• Imported Beer (0.33-liter bottle): RMB 18.00 (~ USD 0.13)
  • Cappuccino (regular): RMB 26.78 (~ USD 0.20)
  • Coke/Pepsi (0.33 liter bottle): RMB 3.61 (~ USD 0.03)
  • Water (0.33 liter bottle): RMB 2.25 (~ USD 0.02)

Grocery Costs at the Market in Beijing

  • Milk (regular), (1 liter): RMB 14.31 (~ USD 0.11)
  • Loaf of Fresh White Bread (500g): RMB 10.53 (~ USD 0.08)
  • Rice (white), (1 kg): RMB 8.00 (~ USD 0.06)
  • Eggs (regular) (12): RMB 12.74 Milk (regular) (~ USD 0.09)
  • Local Cheese (1 kg): RMB 94.23 (~ USD 0.70)
  • Chicken Filets (1 kg): RMB 23.08 (~ USD 0.17)
  • Beef Round (1 kg) (or Equivalent Back Leg Red Meat): RMB 74.71 (~ USD 0.55)
  • Apples (1 kg): RMB 14.72 (~ USD 0.11)
  • Banana (1 kg): RMB 12.54 (~ USD 0.09)
  • Oranges (1 kg): RMB 13.70 (~ USD 0.10)
  • Tomato (1 kg): RMB 9.01 (~ USD 0.07)
  • Potato (1 kg): RMB 5.75 (~ USD 0.04)
  • Onion (1 kg): RMB 7.31 (~ USD 0.05)
  • Lettuce (1 head): RMB 6.08 (~ USD 0.05)
  • Water (1.5 liter bottle): RMB 3.59 (~ USD 0.03)
  • Bottle of Wine (Mid-Range): RMB 72.50 (~ USD 0.54)
  • Domestic Beer (0.5-liter bottle): RMB 6.32 (~ USD 0.05)
  • Imported Beer (0.33-liter bottle): RMB 13.83 (~ USD 0.10)
  • Cigarettes 20 Pack (Marlboro): RMB 26.00 (~ USD 0.19)

Monthly Rental Costs (Apartments) in Beijing

  • Apartment (1 bedroom) in City Center: RMB 6,953.07 (~USD 1,008.28)
  • Apartment (1 bedroom) Outside of Center: RMB 4,093.32 (~USD 593.54)
  • Apartment (3 bedrooms) in City Center: RMB 16,192.31 (~USD 2,347.89)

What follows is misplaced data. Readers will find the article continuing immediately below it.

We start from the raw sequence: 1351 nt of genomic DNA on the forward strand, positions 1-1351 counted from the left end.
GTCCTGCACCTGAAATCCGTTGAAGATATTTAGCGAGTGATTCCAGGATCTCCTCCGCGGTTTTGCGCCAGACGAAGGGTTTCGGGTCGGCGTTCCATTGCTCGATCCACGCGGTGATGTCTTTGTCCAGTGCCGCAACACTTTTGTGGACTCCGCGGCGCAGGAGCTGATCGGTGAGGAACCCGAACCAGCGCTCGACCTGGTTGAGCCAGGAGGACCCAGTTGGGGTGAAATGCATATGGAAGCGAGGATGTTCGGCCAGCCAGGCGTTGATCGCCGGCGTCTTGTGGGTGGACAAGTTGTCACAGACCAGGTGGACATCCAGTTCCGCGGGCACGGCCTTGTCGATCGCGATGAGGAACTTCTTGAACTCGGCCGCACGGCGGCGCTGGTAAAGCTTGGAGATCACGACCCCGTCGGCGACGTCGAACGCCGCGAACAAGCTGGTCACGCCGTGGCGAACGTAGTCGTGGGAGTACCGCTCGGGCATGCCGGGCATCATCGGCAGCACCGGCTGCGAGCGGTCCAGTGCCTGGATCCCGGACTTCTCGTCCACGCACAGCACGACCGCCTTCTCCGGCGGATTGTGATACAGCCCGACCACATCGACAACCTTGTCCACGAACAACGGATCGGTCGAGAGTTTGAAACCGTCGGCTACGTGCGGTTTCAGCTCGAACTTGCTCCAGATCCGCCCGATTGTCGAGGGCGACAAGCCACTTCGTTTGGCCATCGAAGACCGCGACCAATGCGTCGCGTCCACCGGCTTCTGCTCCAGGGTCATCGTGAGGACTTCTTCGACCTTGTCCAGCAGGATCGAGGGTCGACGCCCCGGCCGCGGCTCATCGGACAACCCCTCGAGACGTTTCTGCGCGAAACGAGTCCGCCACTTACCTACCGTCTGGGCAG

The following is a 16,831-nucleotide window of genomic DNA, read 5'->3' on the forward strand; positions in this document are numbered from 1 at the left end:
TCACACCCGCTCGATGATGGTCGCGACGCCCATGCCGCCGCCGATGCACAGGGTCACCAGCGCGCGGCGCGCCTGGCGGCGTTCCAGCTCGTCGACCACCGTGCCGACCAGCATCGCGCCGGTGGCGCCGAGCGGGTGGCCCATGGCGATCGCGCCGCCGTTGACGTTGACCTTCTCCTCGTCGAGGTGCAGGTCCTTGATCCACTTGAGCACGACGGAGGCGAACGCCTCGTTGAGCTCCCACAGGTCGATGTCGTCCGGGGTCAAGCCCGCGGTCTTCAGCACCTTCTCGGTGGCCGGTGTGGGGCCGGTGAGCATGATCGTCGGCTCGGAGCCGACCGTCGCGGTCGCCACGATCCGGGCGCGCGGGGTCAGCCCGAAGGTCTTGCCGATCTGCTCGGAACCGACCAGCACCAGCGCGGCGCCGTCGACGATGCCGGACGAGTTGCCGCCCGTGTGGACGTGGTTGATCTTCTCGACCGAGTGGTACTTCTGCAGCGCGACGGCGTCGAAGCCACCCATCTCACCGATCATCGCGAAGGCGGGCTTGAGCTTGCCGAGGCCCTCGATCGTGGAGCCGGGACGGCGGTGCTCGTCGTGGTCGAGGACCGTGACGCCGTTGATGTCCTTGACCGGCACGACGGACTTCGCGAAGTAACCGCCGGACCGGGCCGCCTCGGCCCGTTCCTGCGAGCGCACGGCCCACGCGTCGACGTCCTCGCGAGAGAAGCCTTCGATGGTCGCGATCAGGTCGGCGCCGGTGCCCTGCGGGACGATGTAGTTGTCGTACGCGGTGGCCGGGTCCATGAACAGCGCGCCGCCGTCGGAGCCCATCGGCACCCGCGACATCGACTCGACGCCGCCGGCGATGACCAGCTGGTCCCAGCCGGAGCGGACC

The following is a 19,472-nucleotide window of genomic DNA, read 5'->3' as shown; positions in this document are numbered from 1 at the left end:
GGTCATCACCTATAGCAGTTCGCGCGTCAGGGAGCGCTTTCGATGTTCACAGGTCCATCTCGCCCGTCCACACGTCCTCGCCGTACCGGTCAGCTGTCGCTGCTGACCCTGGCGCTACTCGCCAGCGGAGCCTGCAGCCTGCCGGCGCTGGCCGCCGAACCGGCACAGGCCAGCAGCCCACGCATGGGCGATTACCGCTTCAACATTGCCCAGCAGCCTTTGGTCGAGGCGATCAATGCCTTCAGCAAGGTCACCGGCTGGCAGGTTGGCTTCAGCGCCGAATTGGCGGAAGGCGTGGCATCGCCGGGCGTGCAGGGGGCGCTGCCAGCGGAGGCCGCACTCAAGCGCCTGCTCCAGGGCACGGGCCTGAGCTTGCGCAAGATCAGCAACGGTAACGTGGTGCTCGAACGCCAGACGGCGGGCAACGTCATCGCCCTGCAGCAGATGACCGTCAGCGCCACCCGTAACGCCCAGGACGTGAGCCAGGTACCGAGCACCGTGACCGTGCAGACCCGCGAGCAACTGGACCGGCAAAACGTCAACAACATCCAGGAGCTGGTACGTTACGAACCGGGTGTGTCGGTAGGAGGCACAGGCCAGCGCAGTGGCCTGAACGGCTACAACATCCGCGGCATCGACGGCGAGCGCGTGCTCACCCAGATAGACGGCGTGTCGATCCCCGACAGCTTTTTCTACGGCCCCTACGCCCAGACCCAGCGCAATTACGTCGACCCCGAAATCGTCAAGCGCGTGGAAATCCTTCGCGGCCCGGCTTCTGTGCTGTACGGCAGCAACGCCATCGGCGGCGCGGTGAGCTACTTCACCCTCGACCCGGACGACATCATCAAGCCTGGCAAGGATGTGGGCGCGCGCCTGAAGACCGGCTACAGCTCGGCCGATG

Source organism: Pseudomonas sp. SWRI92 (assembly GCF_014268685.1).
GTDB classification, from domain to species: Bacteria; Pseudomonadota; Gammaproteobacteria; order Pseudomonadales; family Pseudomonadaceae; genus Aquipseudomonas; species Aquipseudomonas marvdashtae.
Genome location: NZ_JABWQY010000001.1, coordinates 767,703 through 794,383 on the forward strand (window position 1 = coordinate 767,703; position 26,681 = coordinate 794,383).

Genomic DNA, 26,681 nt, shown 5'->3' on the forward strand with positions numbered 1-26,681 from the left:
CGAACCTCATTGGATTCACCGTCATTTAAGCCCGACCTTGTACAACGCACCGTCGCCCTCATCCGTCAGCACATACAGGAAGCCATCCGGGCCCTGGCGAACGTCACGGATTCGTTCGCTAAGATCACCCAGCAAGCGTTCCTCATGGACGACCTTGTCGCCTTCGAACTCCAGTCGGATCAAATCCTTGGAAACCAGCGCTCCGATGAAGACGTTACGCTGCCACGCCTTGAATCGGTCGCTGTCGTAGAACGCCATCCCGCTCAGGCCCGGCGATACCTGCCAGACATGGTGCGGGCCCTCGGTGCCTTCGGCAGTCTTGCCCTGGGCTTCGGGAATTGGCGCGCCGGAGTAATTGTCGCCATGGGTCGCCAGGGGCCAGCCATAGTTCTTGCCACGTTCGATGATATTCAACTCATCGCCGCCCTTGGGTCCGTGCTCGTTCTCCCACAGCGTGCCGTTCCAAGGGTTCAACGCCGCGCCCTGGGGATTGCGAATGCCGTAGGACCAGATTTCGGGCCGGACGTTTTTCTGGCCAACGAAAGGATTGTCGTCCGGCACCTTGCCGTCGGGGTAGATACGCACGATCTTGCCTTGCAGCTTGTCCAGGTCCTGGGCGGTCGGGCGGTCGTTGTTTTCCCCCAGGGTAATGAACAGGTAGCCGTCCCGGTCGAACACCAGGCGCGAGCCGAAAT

• Apartment (3 bedrooms) Outside of Center: RMB 8,846.15 (~USD 1,282.69)

Transportation Costs in Beijing 

  • One-way Ticket (Local Transport): RMB 5.00 (~USD 0.72)
  • Monthly Pass (Regular Price): RMB 250.00 (~USD 36.23)
  • Taxi Start (Normal Tariff): RMB 13.00 (~USD 1.88)
  • Taxi 1 km (Normal Tariff): RMB 2.60 (~USD 0.38)
  • Taxi 1 hour Waiting (Normal Tariff): RMB 95.00 (~USD 13.77)
  • Gasoline (1 liter): RMB 8.31 (~USD 1.20)
  • Volkswagen Golf 1.4 90 KW Trendline (Or Equivalent New Car): RMB 150,000.00 (~USD 21,739.13)
  • Toyota Corolla Sedan 1.6l 97kW Comfort (Or Equivalent New Car): RMB 142,442.86 (~USD 20,635.41)

Monthly Utilities Costs in Beijing 

  • Basic (Electricity, Heating, Cooling, Water, Garbage) for 85 sq.m. Apartment: RMB 398.18 (USD 57.69)
  • Mobile Phone Monthly Plan with Calls and 10GB+ Data: RMB 71.32 (USD 10.34)
  • Internet (60 Mbps or More, Unlimited Data, Cable/ADSL): RMB 100.75 (USD 14.60)

How Expat Families Can Use Public Transportation in Beijing

Being the capital city, Beijing serves as the major transportation hub in mainland China for travel by air, rail, and road. In fact, China’s biggest airport is located in Beijing, as well as the country’s biggest rail hub.